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US Stealth Bombers Deployed In South Korea

The F-117, equipped with laser-guided bombs and air-to-surface guided missiles, was used in operations in Panama, Kosovo and Iraq.
Seoul (AFP) Jun 07, 2005
US military authorities said Tuesday it had completed the deployment of 15 US F-117 stealth bombers to South Korea for four months of operations. The radar-evading bombers have been deployed to a US base in Gunsan, 260 kilometers (156 miles) southwest of Seoul, the US military said in a statement.

This marked the third time that US stealth bombers had been deployed to South Korea since 2003.

The deployment was part of its "normal air expeditionary forces rotation (AEF) schedule," the statement said.

"This standard AEF deployment... provides F-117 pilots and crews with the opportnunity to train alongside F-16 Fighting Falcon aircraft and conduct operations in a deployed environment that incorporates a variety of weather conditions," it said.

The F-117, equipped with laser-guided bombs and air-to-surface guided missiles, was used in operations in Panama, Kosovo and Iraq.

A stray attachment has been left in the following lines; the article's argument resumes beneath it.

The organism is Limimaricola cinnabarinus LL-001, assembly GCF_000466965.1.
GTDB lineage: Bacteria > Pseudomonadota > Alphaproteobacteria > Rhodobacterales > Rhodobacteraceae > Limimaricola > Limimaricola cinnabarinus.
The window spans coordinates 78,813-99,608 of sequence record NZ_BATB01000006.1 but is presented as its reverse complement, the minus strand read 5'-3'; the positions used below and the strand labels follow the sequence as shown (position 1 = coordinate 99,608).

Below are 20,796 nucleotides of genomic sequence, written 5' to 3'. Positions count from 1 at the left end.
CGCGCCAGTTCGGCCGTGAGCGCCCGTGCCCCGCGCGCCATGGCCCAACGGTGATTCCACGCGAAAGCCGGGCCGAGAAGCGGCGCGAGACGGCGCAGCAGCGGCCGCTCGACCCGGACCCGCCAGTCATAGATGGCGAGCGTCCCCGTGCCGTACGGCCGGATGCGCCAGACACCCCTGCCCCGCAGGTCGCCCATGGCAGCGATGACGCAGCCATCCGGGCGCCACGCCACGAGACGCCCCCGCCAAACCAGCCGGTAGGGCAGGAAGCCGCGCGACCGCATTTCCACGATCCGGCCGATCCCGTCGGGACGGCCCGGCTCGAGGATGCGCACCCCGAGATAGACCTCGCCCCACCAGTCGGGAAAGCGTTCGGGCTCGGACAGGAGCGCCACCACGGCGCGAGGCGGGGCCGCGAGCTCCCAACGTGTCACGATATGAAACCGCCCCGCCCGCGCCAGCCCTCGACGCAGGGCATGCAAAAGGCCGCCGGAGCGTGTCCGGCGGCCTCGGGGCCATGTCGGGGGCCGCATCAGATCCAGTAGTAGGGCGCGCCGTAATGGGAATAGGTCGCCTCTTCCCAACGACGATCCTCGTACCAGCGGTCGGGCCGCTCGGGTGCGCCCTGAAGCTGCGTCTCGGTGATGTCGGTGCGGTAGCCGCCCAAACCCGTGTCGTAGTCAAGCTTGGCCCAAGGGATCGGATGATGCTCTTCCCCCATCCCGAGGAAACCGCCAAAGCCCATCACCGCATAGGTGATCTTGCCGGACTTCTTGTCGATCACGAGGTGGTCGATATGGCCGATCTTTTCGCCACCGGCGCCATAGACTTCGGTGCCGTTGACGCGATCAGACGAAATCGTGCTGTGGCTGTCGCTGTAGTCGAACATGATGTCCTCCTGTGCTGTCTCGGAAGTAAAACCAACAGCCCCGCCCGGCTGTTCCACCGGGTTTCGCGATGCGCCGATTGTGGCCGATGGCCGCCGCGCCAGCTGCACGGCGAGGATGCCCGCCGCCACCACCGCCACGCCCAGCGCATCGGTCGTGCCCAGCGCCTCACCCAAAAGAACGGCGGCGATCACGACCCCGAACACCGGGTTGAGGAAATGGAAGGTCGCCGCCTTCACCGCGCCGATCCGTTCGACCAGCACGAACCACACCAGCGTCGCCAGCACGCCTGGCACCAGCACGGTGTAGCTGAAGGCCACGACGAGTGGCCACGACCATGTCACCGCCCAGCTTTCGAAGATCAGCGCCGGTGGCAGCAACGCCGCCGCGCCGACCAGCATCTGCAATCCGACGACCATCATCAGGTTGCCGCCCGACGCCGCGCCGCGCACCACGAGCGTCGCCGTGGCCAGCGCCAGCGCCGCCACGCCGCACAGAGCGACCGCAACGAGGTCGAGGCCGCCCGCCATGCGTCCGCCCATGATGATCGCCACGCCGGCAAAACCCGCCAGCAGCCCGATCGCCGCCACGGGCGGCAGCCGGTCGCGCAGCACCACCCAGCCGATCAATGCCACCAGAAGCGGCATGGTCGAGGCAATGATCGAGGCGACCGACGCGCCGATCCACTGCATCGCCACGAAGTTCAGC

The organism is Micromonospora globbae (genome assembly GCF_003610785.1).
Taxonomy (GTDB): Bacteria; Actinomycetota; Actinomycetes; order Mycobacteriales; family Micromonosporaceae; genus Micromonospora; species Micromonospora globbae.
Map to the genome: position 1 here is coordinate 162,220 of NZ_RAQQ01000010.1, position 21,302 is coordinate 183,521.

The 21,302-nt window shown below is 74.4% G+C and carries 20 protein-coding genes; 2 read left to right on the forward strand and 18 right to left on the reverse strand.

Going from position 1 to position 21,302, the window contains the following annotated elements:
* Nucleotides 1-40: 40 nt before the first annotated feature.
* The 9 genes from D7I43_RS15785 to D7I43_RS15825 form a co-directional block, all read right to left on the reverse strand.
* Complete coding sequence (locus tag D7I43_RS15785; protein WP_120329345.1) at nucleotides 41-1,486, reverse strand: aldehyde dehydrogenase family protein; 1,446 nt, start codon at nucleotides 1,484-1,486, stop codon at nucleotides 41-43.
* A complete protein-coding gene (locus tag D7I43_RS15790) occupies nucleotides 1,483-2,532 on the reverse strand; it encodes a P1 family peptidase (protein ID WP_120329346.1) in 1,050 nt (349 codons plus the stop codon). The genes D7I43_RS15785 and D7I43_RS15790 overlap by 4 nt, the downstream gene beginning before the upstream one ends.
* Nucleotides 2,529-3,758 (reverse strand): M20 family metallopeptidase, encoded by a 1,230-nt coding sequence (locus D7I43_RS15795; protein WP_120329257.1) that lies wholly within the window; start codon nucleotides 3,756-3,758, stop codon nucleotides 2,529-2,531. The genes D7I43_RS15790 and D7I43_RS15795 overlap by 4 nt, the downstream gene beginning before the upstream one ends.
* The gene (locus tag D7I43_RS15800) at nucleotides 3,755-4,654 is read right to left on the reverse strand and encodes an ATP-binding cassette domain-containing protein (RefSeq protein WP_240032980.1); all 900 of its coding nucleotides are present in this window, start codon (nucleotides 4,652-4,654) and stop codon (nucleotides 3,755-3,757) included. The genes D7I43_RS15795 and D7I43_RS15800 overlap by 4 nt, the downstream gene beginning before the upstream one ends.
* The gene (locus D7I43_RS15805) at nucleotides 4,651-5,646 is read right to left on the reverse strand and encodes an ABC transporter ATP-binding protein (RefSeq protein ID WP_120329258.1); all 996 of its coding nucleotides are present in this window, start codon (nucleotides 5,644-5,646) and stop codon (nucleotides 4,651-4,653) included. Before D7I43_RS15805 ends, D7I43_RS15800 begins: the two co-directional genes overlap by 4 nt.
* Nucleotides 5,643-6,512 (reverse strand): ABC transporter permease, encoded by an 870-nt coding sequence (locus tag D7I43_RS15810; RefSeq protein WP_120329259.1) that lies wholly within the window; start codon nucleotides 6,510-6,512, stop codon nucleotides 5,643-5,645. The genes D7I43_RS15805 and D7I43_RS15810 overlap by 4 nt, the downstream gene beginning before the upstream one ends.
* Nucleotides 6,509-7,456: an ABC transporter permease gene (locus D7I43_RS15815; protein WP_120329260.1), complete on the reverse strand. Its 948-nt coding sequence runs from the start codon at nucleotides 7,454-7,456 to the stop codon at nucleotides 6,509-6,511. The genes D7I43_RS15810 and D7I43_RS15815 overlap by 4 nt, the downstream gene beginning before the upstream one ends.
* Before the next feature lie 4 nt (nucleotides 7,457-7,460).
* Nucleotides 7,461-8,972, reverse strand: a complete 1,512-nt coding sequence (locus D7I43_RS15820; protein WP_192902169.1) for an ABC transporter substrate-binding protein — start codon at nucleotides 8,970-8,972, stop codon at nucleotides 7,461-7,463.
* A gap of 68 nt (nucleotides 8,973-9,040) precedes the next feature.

North Korea has denounced the deployment of the stealth jets as preparations for a preemptive nuclear strike on the communist country.

The United States and North Korea remain locked in a tense standoff over Pyongyang's nuclear weapons program.

North Korea has boycotted China-hosted nuclear disarmament talks -- which also include the United States, South Korea, Japan and Russia -- since June last year.

All rights reserved. 2004 Agence France-Presse. Sections of the information displayed on this page (dispatches, photographs, logos) are protected by intellectual property rights owned by Agence France-Presse. As a consequence, you may not copy, reproduce, modify, transmit, publish, display or in any way commercially exploit any of the content of this section without the prior written consent of Agence France-Presse.

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U.S. Denies Split On N. Korea Policy
by Philip Turner
Washington (UPI) June 6, 2005
The United States will continue to seek a diplomatic resolution with North Korea over its nuclear program despite comments over the weekend that Washington would take the issue to the U.N. Security Council, a senior U.S. State Department official said Monday.



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